Duck Is from N
Marker near Duck Is
South point Duck Is
Eagle nest Duck Is
North point Duck Is
Pebbly beach Picnic Is
North point Picnic Is
North point Picnic Is
West coast Picnic Is
South point Picnic Is
South point Picnic Is



Duck and Picnic Islands - Great Sandy Strait

Lying to the south of Big Woody Island in the Great Sandy Strait are the tiny Duck and Picnic Islands. Their sizes vary considerably with the tides but at high tide neither are wider than 100 m. Duck, the larger of the two, is 300-400 m long and Picnic is about half this. They trail to the south of Big Woody Island like chicks following a hen - Picnic Island is closest, about 1 km away, and Duck Island another 1 km astern.

Both islands are rocky with no sandy beaches. Pebbly beaches can be found on the eastern sides of both. I haven't landed on either so I'm not sure about the suitability of these beaches for landing - probably not recommended unless the bottom of your kayak is tough. In any case it is not necessary to land on these islands to appreciate their beauty, a slow paddle around them, gliding over the crystal clear water is most rewarding. At low tide large areas of rock are exposed making approach impossible so the best time to explore Duck and Picnic Islands is at high tide.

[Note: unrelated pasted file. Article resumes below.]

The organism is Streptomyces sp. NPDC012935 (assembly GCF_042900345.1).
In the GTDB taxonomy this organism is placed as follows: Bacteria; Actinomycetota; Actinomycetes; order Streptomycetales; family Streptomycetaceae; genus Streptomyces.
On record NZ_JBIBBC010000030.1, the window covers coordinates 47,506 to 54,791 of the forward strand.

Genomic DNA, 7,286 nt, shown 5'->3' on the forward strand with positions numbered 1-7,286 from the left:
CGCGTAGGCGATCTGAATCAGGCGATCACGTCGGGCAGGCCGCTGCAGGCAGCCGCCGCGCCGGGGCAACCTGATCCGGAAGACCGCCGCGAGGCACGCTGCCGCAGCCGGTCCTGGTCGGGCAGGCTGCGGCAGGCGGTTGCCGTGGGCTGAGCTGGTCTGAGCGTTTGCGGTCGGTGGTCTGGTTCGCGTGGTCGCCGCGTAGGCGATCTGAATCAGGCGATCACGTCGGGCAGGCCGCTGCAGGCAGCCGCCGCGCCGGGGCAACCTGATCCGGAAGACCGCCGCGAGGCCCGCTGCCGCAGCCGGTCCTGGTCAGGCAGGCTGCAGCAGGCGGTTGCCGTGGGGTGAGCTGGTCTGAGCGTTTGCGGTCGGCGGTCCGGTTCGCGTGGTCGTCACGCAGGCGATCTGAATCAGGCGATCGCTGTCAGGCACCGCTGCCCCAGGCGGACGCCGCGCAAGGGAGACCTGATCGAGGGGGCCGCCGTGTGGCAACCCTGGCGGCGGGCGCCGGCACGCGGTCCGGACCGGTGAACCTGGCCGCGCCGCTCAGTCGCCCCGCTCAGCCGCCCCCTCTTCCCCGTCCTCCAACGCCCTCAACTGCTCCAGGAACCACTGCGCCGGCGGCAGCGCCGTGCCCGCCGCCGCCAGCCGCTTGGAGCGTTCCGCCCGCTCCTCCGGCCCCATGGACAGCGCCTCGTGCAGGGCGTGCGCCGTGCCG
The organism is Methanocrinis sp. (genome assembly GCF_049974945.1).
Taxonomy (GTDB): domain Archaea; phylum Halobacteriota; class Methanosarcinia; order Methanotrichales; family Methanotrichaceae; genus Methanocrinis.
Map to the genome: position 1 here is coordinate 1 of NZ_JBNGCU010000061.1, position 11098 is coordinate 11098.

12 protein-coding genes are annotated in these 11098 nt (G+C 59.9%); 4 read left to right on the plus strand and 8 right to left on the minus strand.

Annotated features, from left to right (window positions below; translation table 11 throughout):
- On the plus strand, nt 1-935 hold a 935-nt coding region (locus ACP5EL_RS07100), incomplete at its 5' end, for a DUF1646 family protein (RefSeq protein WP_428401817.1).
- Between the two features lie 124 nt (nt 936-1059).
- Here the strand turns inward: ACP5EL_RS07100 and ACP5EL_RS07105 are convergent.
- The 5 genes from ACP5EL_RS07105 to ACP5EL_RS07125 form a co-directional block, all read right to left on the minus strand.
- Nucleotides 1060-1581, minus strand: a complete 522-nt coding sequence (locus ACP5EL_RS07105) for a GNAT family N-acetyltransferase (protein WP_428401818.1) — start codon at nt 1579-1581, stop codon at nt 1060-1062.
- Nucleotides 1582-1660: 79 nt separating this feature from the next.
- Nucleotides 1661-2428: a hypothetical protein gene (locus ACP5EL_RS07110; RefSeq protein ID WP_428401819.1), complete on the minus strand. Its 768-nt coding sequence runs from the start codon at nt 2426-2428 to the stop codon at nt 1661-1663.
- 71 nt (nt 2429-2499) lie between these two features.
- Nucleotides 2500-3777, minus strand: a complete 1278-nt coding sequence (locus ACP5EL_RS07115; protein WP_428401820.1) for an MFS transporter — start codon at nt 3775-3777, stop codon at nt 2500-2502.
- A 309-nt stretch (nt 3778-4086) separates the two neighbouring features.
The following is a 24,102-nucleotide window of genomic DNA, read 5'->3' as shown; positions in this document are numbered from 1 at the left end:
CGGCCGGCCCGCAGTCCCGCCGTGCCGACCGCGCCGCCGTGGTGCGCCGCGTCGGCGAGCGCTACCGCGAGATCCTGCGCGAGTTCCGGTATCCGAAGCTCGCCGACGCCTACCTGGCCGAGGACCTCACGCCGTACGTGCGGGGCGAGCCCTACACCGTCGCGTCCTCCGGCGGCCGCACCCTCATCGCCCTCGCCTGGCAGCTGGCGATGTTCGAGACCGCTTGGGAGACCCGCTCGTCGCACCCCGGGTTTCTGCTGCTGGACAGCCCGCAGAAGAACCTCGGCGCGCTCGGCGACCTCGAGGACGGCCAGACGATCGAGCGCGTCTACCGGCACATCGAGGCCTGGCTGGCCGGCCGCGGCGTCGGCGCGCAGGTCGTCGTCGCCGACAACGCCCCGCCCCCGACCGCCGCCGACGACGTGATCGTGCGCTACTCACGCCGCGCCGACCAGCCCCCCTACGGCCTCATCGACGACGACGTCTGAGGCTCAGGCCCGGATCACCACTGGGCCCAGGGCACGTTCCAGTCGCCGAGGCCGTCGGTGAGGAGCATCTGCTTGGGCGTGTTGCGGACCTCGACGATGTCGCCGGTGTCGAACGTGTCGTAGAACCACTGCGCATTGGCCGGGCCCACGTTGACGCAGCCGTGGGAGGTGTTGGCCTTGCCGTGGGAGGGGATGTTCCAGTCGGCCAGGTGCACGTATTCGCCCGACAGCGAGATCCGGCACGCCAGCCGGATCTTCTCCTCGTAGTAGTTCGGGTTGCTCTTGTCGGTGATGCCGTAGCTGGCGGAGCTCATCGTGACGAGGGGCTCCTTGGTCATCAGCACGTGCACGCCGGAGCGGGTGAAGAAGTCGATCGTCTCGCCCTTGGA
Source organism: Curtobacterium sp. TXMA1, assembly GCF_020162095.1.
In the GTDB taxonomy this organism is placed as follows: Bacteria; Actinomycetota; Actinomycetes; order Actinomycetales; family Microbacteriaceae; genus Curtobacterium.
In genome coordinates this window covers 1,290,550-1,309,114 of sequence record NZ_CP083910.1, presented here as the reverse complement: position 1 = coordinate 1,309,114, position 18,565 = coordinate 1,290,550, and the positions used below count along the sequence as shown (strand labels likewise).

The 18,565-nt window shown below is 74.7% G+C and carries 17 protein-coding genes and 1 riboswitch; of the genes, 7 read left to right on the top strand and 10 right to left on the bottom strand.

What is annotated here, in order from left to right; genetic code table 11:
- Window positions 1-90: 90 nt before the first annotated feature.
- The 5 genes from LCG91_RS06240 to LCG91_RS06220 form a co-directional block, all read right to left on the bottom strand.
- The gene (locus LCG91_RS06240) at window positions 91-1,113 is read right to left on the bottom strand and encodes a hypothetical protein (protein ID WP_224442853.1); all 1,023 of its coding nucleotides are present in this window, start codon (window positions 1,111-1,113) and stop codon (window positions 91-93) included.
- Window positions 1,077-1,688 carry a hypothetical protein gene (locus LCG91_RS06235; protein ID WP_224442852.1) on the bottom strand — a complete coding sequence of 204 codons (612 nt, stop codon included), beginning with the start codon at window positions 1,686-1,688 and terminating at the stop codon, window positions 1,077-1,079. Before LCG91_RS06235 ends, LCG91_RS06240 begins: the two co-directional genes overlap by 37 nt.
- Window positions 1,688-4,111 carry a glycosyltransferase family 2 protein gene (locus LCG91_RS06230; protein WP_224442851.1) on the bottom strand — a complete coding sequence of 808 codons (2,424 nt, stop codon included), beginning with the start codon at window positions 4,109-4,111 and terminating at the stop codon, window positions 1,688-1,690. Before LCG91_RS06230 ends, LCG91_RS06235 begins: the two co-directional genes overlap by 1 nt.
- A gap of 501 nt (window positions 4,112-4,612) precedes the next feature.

Picnic Island is low and covered by stunted shrubs including mangroves. The narrow rocky point that juts to the south of Picnic has hardy mangroves clinging to it. Duck Island is higher and has more complex vegetation with mangrove species along the shore, eucalypts growing higher up and at least one hoop pine. Both islands are important habitats for sea birds so take care when visiting. Pelicans, cormorants, sea eagles, pied and sooty oystercatchers and other seabirds can be seen. There are at least two sea eagle nests on Duck island, high up in dead eucalypt branches.

There is a building on Duck Island and a sign warning that trespassers will be prosecuted but the island is part of the Great Sandy National Park (and is signposted accordingly).